“For those who may ask what they can do to honor Neil, we have a simple request. Honor his example of service, accomplishment and modesty, and the next time you walk outside on a clear night and see the moon smiling down at you, think of Neil Armstrong and give him a wink.” Continue reading Neil Armstrong (1930-2012)
“Everything that happens before Death is what counts.”
–Ray Bradbury, Something Wicked This Way Comes
Earlier this week, one of the greatest writers of our time (or any time) was taken from us. I freely admit that I might have lifted a copy of Fahrenheit 451 from my school library, and it became one of those books that just changes your perspective forever. Like The Power of Myth, 1984, and Anthem, Ray Bradbury’s Fahrenheit spoke to me in a way that few books ever can. In addition, as an avid fan of The Twilight Zone, Bradbury holds a special place for having written several episodes of the series. So, to memorialize Mr. Bradbury, I just wanted to mark the end of the week with a post about him and top it off with a fitting tribute piece from a fellow DA Deviant, Gabriel Rodriguez.
In case you missed it Tuesday, the 2012 transit of Venus across the sun was one of the very rare astronomical events we “regular folk” can watch and appreciate with little scientific instrumentation. Like eclipses, transits are one of the few “sciency things” that garner public attention and appreciation any more. Tuesday’s transit, lasting about 6 hours, was the last time Earthlings will get to see our “sister planet” until December 2117. Fortunately, our technology has improved a little bit since the last pair of transits, and we have been afforded multiple opportunities to watch the actual event. I was watching the live webcast from the NOAA Mauna Loa Observatory in Hawaii.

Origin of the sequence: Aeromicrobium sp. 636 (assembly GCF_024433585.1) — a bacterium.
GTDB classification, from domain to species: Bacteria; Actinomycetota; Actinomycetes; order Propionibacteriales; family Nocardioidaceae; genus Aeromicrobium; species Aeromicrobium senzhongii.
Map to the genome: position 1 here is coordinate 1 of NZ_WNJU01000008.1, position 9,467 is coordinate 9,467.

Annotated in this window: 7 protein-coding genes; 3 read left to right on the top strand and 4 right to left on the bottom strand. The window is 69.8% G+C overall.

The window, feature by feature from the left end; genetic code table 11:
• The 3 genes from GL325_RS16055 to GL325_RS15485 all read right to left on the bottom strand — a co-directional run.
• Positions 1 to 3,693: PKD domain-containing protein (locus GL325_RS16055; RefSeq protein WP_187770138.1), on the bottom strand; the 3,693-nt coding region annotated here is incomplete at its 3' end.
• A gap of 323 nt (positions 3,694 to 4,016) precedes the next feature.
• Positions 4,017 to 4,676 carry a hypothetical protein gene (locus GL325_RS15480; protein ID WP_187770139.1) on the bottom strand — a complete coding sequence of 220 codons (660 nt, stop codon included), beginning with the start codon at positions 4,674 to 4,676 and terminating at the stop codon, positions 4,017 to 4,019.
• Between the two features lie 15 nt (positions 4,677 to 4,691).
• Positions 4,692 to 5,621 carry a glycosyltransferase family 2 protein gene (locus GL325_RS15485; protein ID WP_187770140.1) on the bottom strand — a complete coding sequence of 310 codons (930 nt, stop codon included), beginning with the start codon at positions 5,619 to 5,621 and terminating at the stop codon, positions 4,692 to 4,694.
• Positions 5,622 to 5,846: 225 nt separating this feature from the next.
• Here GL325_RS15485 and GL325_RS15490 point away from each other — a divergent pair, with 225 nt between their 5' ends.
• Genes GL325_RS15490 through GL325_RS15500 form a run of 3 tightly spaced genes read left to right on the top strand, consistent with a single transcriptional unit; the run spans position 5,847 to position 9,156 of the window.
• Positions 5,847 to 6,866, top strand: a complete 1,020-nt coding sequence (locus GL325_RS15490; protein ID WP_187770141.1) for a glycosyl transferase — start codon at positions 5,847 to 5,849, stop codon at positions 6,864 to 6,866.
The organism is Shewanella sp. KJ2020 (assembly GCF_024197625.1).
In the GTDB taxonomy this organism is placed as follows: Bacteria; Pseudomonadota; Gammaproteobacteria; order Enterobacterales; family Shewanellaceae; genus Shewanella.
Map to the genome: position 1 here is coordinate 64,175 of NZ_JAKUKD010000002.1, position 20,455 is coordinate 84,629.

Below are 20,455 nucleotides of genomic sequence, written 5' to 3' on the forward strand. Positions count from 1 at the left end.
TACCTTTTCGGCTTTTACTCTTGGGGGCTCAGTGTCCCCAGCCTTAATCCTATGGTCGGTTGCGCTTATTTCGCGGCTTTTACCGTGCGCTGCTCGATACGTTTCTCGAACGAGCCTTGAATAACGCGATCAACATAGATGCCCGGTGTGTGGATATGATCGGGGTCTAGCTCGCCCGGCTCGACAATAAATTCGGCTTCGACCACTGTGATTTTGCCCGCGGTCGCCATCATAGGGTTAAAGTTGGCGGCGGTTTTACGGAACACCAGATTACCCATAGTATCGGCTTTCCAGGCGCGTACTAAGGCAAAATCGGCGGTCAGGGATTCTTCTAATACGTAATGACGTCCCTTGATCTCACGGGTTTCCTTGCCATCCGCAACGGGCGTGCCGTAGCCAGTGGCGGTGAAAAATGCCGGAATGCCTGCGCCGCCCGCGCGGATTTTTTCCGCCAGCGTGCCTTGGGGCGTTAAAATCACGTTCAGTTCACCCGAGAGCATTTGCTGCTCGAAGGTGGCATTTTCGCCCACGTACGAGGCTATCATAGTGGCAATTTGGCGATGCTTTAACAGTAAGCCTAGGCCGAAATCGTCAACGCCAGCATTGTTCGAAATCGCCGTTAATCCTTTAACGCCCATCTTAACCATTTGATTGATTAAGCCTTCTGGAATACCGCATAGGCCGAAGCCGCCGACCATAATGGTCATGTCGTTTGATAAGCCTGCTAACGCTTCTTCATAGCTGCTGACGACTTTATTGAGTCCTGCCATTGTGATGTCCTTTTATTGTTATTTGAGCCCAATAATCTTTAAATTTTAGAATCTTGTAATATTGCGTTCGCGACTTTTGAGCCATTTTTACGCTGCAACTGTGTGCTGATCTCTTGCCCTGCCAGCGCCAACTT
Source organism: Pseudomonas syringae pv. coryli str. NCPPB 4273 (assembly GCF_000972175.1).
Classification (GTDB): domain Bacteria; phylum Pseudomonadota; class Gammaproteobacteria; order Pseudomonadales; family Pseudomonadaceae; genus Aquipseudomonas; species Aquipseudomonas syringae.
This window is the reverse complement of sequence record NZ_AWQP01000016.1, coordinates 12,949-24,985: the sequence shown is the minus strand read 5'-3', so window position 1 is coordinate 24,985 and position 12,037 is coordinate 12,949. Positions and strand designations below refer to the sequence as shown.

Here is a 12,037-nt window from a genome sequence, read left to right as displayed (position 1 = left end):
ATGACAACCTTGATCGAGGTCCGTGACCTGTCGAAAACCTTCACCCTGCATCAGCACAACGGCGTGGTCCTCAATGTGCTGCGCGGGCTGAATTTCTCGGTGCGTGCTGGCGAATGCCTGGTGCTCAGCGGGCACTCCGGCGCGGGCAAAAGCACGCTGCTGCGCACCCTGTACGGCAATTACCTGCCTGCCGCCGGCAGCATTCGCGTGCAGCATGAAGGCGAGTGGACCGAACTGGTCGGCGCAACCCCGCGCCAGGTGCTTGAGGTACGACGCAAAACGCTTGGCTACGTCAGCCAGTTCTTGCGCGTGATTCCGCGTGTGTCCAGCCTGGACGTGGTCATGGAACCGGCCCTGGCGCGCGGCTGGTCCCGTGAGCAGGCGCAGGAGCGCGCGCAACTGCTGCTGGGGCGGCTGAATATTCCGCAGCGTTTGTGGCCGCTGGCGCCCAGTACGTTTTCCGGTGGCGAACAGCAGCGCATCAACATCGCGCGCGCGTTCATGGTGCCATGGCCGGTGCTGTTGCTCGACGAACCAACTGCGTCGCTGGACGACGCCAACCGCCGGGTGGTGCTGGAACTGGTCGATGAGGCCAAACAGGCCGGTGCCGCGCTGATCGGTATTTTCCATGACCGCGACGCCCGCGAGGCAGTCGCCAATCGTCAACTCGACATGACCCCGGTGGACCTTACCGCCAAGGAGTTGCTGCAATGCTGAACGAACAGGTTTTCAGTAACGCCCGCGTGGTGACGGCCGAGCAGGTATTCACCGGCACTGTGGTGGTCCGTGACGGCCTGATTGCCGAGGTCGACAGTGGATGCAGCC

Events like this always strike me with a real sense of scale and I am imbued with renewed reverence for the Universe itself and for modern science’s efforts to understand it. Venus is nearly the same size as our own planet, yet it looks so small against the burning disc of the sun. There are sunspots that look like tiny flecks on Sol’s surface which are, in reality, large enough to swallow our world whole. Even solar prominences–massive plumes of plasma arcing across the solar surface–that could swallow Jupiter (a planet with a diameter 11 times that of our Earth’s) with little effort.
I think the Warners said it best when they stated that it’s “a great big Universe, and we’re not.”
NASA’s Goddard Space Flight Center released a stunning time-lapse video of the transit that’s available on YouTube and free download from their website. The footage was shot from the Solar Dynamics Observatory and shows the transit in various wavelengths with varying levels of detail. From Goddard Multimedia: